My second rented garden was almost on the banks of the River Wye on the English Welsh border. Sand martins excavated holes in the crumbling overhangs of the banks and swans sometimes misjudged their flight over the bridge and landed inelegant and indignant in the midst of the traffic. Curlews picked over the drift wood of the broad river and king fishers flashed jewel bright over the green water.
I was there only for a winter and a spring. It was just long enough for me to be delighted by the masses of snowdrops that appeared and diligent enough to start waging war on the ground elder that pushed its way up everywhere. Appropriately yellow Welsh poppies flowered between the paving stones and I collected their seeds to take to my own first Welsh garden in the summer.
The first garden and until quite recently the only garden I owned, was oblong and uninspiring apart from one magnificent inhabitant: my oak. The oak was a surprising remnant from the farm land or wood land that had been lost to build our bungalow. It was entirely out of proportion to the little suburban plot I owned and it was utterly magnificent.
I dug flower beds along the lawn and grew tansy and bear’s britches. Fox gloves loved the red sandstone soil and appeared everywhere and I adored watching fat bumble bees push their ways into the speckle lipped flowers. I grew a buddleia to attract the butterflies and killed it by pruning it too hard. I grew a Russian vine and nearly lost a fence because I couldn’t prune it fast enough. My roses got blackspot in the wet Welsh weather, my drive grew a forest of moss and my lawn turned easily into a meadow by planting wild flowers in amongst the grass and only mowing it once a year, much to the neighbour’s dismay.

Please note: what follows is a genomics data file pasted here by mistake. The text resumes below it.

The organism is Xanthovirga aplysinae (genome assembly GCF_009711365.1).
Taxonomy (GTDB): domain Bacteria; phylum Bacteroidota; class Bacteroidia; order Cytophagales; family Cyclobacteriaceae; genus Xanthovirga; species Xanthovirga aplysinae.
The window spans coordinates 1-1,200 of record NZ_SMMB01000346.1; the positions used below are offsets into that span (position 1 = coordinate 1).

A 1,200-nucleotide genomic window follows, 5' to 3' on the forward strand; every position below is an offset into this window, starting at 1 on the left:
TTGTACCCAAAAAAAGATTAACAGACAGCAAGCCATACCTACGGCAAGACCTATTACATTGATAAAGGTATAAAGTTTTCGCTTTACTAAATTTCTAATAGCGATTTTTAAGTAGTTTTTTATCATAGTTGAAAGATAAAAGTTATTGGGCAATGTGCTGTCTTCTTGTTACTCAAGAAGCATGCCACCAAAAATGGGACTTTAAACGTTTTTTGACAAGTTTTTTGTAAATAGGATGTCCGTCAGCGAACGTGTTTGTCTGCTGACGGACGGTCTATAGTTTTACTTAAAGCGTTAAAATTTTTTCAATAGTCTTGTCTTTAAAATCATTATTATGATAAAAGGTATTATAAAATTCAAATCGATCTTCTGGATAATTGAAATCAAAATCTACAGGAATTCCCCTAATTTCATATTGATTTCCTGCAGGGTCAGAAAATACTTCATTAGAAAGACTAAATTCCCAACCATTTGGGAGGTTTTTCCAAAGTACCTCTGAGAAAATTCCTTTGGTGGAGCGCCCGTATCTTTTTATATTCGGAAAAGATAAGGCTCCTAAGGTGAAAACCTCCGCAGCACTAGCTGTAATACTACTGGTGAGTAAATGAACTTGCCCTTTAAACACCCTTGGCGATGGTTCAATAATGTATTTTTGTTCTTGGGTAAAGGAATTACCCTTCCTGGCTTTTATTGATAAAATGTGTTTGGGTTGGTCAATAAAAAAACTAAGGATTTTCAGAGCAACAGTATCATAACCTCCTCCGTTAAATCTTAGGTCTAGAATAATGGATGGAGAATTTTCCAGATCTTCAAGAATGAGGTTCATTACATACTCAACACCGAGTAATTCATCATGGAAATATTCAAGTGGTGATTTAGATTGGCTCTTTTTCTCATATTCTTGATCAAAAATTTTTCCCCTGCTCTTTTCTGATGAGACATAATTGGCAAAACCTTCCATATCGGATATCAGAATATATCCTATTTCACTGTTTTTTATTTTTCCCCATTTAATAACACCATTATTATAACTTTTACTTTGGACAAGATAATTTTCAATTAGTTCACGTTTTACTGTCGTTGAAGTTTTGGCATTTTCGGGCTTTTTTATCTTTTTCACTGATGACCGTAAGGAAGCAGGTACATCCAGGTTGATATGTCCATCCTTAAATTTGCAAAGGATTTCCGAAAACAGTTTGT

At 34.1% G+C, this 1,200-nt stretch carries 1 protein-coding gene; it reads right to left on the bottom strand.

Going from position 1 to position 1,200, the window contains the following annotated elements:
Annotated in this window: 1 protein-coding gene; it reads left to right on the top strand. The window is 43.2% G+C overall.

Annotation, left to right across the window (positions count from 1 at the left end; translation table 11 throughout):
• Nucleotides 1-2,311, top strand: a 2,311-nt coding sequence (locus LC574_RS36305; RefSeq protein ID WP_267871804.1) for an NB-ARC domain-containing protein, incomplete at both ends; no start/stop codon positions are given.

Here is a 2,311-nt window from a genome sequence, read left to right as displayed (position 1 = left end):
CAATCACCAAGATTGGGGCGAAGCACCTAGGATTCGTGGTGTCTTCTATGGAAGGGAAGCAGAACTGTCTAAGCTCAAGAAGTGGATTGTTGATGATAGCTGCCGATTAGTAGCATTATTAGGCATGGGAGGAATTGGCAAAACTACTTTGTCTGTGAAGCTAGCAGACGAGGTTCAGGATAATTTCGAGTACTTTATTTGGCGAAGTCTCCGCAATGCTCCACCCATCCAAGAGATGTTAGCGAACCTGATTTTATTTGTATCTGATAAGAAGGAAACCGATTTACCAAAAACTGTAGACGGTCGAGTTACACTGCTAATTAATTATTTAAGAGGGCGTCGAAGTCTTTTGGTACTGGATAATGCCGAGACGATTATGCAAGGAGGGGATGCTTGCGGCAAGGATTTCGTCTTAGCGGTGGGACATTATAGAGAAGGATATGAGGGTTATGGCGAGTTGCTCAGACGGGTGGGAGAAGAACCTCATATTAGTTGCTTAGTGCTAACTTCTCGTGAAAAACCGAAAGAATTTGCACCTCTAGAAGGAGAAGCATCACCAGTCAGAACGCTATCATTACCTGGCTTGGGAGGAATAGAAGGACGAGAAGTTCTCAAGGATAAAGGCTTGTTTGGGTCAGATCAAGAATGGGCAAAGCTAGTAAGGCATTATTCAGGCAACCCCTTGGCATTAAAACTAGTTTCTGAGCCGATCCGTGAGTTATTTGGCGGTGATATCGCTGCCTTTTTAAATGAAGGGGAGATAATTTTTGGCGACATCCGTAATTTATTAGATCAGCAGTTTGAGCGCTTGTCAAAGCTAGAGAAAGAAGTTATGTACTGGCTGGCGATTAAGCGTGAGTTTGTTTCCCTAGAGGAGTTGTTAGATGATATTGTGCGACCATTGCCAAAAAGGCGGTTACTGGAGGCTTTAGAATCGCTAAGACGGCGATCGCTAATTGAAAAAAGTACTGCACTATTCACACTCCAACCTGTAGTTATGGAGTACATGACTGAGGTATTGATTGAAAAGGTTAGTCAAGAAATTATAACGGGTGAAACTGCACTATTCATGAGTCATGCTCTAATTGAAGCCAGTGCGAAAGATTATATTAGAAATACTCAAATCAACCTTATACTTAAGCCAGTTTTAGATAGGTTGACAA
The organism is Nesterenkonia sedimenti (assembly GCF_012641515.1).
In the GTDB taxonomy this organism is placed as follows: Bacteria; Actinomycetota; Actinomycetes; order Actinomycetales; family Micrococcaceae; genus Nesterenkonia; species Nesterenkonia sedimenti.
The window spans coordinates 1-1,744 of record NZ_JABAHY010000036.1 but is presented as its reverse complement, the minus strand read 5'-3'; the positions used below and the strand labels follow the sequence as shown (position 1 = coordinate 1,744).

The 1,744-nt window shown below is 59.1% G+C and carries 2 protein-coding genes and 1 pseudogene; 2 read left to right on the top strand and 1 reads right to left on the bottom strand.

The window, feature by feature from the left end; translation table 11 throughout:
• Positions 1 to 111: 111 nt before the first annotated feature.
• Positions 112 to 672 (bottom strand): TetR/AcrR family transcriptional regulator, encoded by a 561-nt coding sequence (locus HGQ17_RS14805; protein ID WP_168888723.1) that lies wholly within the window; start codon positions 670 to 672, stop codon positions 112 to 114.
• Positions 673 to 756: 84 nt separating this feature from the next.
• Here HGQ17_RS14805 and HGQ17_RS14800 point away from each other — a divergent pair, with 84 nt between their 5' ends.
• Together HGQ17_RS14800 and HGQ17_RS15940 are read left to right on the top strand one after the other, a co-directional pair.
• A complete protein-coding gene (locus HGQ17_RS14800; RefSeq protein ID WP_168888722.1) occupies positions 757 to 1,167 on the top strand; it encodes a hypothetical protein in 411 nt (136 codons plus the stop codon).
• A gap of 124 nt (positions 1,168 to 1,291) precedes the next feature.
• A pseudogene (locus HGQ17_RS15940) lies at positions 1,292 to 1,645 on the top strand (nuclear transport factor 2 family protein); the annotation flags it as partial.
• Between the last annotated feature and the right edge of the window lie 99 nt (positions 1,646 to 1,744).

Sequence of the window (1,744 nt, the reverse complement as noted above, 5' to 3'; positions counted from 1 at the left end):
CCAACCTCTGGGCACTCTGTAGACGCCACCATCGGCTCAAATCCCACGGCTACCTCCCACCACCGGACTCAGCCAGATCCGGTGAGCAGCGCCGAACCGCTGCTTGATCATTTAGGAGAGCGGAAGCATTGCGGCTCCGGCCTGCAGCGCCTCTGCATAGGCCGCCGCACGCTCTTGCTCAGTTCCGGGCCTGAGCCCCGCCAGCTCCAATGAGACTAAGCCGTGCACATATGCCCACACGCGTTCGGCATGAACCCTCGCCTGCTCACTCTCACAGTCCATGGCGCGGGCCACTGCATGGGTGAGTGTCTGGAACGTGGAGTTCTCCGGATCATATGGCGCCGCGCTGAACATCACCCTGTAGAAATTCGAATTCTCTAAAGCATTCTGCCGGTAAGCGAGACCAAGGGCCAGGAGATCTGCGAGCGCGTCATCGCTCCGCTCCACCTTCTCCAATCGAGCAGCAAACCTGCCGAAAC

The Welsh poppies absolutely refused to germinate and no appeal to their patriotic duty convinced them to grow, but the oak grew slowly, but surely each year.
Grey squirrels loved the acorns and also the peanuts we put out for the birds. One particular squirrel would follow a trail of peanuts cross the lawn and into the sitting room through the French windows. My father was visiting one summer afternoon and was surprised to look up from his newspaper to see Charlene the squirrel, sat comfortably on the carpet watching the television with him in the sitting room.
The oak tree is still there and I have made sure it has preservation order on it to protect it from the tidy minded. The garden alas has now reverted to plain lawn and all the flowers I planted are gone. The poppies seeds still refuse to flower, but the warm wet Welsh weather has kept the drive sstill lushly carpeted in thick green moss.